The effect of broader, directed antimicrobial prophylaxis including fungal coverage on perioperative infectious complications after radical cystectomy

Joseph J Pariser, Blake B. Anderson, Shane M. Pearce, Zhe Han, Joseph A. Rodriguez, Emily Landon, Jennifer C. Pisano, Norm D. Smith, Gary D. Steinberg

Research output: Contribution to journalArticle

23 Citations (Scopus)

Abstract

Objectives: Radical cystectomy (RC) with urinary diversion has a significant risk of infection. In an effort to decrease the rate of infectious complications, we instituted a broader, culture-based preoperative antimicrobial regimen, including fungal coverage, and studied its effect on infectious complications after RC. Materials and methods: In May 2013, antimicrobial prophylaxis for RC was changed at our institution after review of previous positive cultures. Ampicillin-sulbactam 3 g, gentamicin 4 mg/kg, and fluconazole 400 mg replaced cefoxitin. Patients undergoing RC from May 2011 to May 2014 were included. Before and after implementation of the new regimen, 30-day infectious complications (positive blood culture, urinary tract infection, wound infection, abscess, and pneumonia) and adverse events (Clostridium difficile, readmission, and mortality) were compared. Multivariate logistic regression was used to identify independent risk factors for infection while controlling for covariates. Results: In total, 386 patients were studied (258 before the change and 128 after). The overall infection rate decreased with the new regimen (41% vs. 30%, P = 0.043) with improvements in wound (14% vs. 6%, P = 0.025) and fungal (10% vs. 3%, P = 0.021) infections. Median length of stay decreased from 8 (interquartile range [IQR]: 7-12) to 7 (IQR: 7-10) days (= 0.008). On multivariate analysis, the new regimen decreased the risk of infections (odds ratio [OR] = 0.58, 95% CI [0.35-0.99], P = 0.044) whereas body mass index, operating room time, smoking, and total parenteral nutrition increased the risk (all P< 0.05). Conclusions: Risk factors for infection after RC include body mass index, operating room time, smoking, and total parenteral nutrition use. Changing from cefoxitin to broader, culture-directed antimicrobial prophylaxis, based on institutional data to include antifungal coverage, decreased postoperative infections.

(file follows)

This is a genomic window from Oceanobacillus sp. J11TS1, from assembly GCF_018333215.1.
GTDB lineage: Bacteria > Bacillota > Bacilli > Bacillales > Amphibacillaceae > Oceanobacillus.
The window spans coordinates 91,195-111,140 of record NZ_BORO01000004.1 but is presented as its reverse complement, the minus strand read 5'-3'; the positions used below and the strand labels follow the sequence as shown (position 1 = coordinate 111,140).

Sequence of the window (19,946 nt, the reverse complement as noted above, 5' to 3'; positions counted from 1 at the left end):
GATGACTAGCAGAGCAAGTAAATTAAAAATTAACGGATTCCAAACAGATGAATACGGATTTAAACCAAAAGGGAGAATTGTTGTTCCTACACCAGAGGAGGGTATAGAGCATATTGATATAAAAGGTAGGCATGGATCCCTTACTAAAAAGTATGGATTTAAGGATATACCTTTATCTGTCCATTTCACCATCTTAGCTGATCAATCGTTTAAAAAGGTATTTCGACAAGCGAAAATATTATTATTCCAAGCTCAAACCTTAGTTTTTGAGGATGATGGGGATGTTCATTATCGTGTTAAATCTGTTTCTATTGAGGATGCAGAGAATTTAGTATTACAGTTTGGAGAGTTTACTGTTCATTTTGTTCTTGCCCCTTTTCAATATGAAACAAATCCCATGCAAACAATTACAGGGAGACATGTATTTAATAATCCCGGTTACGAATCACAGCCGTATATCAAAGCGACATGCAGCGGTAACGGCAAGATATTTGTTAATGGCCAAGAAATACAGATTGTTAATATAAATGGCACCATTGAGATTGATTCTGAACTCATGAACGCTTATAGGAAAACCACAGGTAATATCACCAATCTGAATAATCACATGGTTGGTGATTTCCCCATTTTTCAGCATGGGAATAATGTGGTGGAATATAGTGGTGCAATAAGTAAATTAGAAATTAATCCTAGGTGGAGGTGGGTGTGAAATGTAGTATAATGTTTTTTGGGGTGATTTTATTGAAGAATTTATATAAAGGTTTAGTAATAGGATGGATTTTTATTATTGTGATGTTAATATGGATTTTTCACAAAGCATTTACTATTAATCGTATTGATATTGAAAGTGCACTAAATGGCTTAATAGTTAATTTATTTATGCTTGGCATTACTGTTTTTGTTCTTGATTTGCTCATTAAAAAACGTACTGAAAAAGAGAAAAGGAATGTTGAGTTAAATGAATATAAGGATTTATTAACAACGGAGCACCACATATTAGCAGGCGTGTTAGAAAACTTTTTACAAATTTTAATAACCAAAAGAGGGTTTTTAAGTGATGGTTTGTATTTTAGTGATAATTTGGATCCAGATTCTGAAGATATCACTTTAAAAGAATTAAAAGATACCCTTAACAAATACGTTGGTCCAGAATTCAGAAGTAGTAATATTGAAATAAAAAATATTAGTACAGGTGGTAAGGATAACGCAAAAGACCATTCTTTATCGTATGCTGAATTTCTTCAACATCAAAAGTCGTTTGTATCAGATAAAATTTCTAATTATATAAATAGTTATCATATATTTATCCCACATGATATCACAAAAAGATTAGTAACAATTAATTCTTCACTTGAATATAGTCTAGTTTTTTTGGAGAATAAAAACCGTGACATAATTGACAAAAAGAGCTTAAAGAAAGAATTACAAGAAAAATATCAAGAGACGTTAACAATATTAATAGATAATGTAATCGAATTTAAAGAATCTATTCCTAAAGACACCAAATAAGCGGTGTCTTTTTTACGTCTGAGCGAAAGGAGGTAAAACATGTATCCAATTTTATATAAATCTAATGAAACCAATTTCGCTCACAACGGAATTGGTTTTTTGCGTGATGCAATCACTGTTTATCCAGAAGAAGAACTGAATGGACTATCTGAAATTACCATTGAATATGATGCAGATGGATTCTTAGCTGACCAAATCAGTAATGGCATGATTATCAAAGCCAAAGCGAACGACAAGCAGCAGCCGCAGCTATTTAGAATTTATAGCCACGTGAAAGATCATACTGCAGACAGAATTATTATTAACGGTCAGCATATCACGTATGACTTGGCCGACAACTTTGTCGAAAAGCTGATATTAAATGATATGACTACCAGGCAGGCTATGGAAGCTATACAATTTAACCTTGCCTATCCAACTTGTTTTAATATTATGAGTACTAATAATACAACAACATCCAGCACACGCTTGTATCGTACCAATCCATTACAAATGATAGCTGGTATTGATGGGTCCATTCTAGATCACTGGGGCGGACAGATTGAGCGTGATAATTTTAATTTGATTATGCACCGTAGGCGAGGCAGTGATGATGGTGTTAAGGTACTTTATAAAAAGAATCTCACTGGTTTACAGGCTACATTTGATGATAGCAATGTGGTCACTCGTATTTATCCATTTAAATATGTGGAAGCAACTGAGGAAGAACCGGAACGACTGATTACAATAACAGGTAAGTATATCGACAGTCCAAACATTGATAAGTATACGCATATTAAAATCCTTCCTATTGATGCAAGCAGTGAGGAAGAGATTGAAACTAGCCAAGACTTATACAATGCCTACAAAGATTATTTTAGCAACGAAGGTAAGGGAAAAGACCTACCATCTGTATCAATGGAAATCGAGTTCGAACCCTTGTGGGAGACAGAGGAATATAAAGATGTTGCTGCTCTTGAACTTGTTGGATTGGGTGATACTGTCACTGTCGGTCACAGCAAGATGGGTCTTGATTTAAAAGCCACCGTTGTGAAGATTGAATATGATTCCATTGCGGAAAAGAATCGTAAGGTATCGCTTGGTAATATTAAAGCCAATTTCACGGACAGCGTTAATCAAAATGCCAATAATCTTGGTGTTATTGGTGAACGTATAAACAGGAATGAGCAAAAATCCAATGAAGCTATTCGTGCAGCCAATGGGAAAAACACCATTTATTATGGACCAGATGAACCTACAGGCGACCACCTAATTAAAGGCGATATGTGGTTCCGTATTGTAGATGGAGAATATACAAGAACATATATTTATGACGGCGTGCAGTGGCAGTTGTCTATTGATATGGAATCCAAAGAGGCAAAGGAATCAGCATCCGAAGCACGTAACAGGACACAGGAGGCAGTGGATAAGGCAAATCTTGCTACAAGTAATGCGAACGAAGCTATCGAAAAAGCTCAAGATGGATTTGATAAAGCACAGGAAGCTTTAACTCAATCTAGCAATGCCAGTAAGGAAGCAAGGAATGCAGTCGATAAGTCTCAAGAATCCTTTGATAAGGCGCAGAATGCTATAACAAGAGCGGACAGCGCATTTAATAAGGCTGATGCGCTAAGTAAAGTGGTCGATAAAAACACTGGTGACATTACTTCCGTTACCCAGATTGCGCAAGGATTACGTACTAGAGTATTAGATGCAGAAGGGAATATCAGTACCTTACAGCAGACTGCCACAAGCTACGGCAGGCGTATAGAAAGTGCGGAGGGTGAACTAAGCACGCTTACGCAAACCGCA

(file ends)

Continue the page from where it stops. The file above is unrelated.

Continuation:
Original languageEnglish (US)
Pages (from-to)121.e9-121.e14
JournalUrologic Oncology: Seminars and Original Investigations
Volume34
Issue number3
DOIs
StatePublished - Mar 1 2016
Externally publishedYes

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Cystectomy
Infection
Cefoxitin
Total Parenteral Nutrition
Operating Rooms
Body Mass Index
Smoking
Urinary Diversion
Clostridium difficile
Fluconazole
Wound Infection
Gentamicins
Urinary Tract Infections
Abscess
Length of Stay
Pneumonia
Multivariate Analysis
Logistic Models
Odds Ratio
Mortality

Keywords

  • Antibacterial Agents
  • Antibiotic Prophylaxis
  • Antifungal Agents
  • Cystectomy
  • Infection

Cite this

The effect of broader, directed antimicrobial prophylaxis including fungal coverage on perioperative infectious complications after radical cystectomy. / Pariser, Joseph J; Anderson, Blake B.; Pearce, Shane M.; Han, Zhe; Rodriguez, Joseph A.; Landon, Emily; Pisano, Jennifer C.; Smith, Norm D.; Steinberg, Gary D.

In: Urologic Oncology: Seminars and Original Investigations, Vol. 34, No. 3, 01.03.2016, p. 121.e9-121.e14.

Research output: Contribution to journalArticle

Pariser, Joseph J ; Anderson, Blake B. ; Pearce, Shane M. ; Han, Zhe ; Rodriguez, Joseph A. ; Landon, Emily ; Pisano, Jennifer C. ; Smith, Norm D. ; Steinberg, Gary D. / The effect of broader, directed antimicrobial prophylaxis including fungal coverage on perioperative infectious complications after radical cystectomy. In: Urologic Oncology: Seminars and Original Investigations. 2016 ; Vol. 34, No. 3. pp. 121.e9-121.e14.